-I could not believe that I would be playing my favorite game ever again on my "wooden leg."
-When I came the first day for the first practice, some of them couldn't skate at all. They were holding the boards, says Elks' coach Nikolay Maslov.
Now his biggest problem is to keep his players from checking too hard.
An interesting event happened in Boston, MA, December '99. It never made front pages of the newspapers or news broadcasts in the US, but it got a great cheer from the audience at Tsongas Arena, Lowell, during the half-time at the University of Massachusetts / Lowell vs. the University of New Hampshire hockey game on Saturday, December 4, 1999.
A 5 minutes long exhibition game took place between American hockey veterans and a group of veterans of another type - a team of disabled Russian war veterans, who lost lower limbs to a land mine or a sniper shot during the most recent military conflicts.
Alexey Balakhontsev, who lost his limb in Afghanistan in 1985, told us, that in June of 1998 he was invited to the US to take part in the First International Conference held at the International Institute of the Prosthetic Rehabilitation of Land Mine Survivors (IPRLS) at New England Sinai Hospital.
IPRLS, which is based at Tufts University's School of Medicine, New England Sinai and the Ohio Willow Wood Company, a prosthetics manufacturer, were co-sponsoring the conference. "I was invited by Dr. Mark Pitkin to try a new model - Free Flow Foot and Ankle. I have heard about Dr. Pitkin in Russia at the Institute of Prosthetics in St. Petersburg, where he worked before he left for the US in 1989. I remember when after fitting I asked Dr. Pitkin to let me drive a car, and it was so easy to do. At that time I couldn't imagine that it was just the beginning in the development of the device. But even in my most weird dreams I could not imagine myself playing vertical hockey in two years from that date!"
"We left for Boston just after a couple of training sessions at home", - says Nikolay Kniazev, Afghan War Vet, Vice president of the Foundation "Veterans of Recent Wars - Together", who lost his limb at the age of 20 in 1985 in Afghanistan. - I have to thank Mr. Anatoly Keyer, Director of the Institute of Prosthetics in St.Petersburg, and my doctors - Mr. Konstantin Scherbina and Mr. Mikhail Moskovtsev, who did a great job fitting the prosthetics sent to us from the US. I could not believe that I would be playing my favorite game ever again on my "wooden leg."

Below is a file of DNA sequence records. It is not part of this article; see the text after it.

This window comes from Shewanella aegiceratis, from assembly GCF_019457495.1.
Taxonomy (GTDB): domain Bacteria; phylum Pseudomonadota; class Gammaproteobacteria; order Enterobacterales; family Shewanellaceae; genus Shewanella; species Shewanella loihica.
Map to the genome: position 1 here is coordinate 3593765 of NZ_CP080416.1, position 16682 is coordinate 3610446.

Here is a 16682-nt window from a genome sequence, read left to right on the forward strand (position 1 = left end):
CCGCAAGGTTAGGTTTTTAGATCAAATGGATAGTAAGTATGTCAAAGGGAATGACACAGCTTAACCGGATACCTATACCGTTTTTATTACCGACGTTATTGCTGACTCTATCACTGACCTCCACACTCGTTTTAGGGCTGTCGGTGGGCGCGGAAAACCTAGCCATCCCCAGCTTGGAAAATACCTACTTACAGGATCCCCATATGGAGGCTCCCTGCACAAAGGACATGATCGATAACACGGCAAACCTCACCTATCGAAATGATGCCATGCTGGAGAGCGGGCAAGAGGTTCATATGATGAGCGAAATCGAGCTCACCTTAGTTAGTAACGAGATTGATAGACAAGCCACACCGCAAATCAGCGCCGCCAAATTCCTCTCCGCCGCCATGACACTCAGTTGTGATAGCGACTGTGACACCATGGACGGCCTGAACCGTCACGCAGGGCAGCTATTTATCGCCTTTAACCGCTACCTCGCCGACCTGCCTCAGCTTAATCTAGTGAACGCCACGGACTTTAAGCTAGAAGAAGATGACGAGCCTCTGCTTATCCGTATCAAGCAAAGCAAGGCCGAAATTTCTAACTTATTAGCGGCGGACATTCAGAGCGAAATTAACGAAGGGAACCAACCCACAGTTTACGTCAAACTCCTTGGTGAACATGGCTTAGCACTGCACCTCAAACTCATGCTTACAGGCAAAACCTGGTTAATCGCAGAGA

Gentlemen from Associated Press called the event in Boston "Another Russian miracle on ice", but we think this name doesn't reflect the value of the human factor - once again disabled people were given a chance to feel healthy and equal to anyone of us. "The Great Russian five on ice" is just the beginning of a big project, the main goal of which is to combine efforts from the former adversaries of the Cold War. The Free Flow Foot (Rolling Joint Foot / Ankle) was initially conceptualized by Dr. Mark Pitkin, Tufts University bioengineer. The foot was introduced at the October 1999 American Orthodontics and Prosthetics National Association by Ohio Willow Wood Company- a prosthetic manufacturer, that holds the patent on it - a well established 90 years old firm and a leader in the prosthetics industry. The device is a result of common work of former engineers of nuclear weapons from the US (Sandia Labs) and a Russian Lab "Cheliabinsk-70", also a prominent nuclear weapons laboratory, which is using its advanced skills in materials, stress analysis, mechanical design and computer stimulation to improve the design.
The program called the "U.S. - Russian Prosthetic Rehabilitation Bridge" is being conducted through a partnership between St. Petersburg Institute of Prosthetics, New England Sinai, Tufts University School of Medicine, New England Medical Center, Sandia National Laboratories of the U.S. Department of Energy, United Prosthetics Inc., Ohio Willow Wood Company, Liberty Technology, Tekscan and the Michael and Helen Schaffer Foundation. Prosthetic components to the Russian amputee team were donated by Ohio manufacturer together with their unique Alpha Liners and Pylon systems. Attractive bright yellow - red uniforms which you can see on the pictures were also a gift to "St. Petersburg Elks" from Franklin Sports.
The issue we would like to address right now is that there are only 5 lucky guys in St. Petersburg hoping to play an exhibition game during the World Ice Hockey Championship in St. Petersburg in May of 2000. But we have to remember, that there are an estimated 110 million active mines scattered through 70 different countries today, one for every 50 people alive today. Another 110 million mines are stockpiled. Over 2000 people are injured every month by land mines, of which 800 will die, the rest maimed.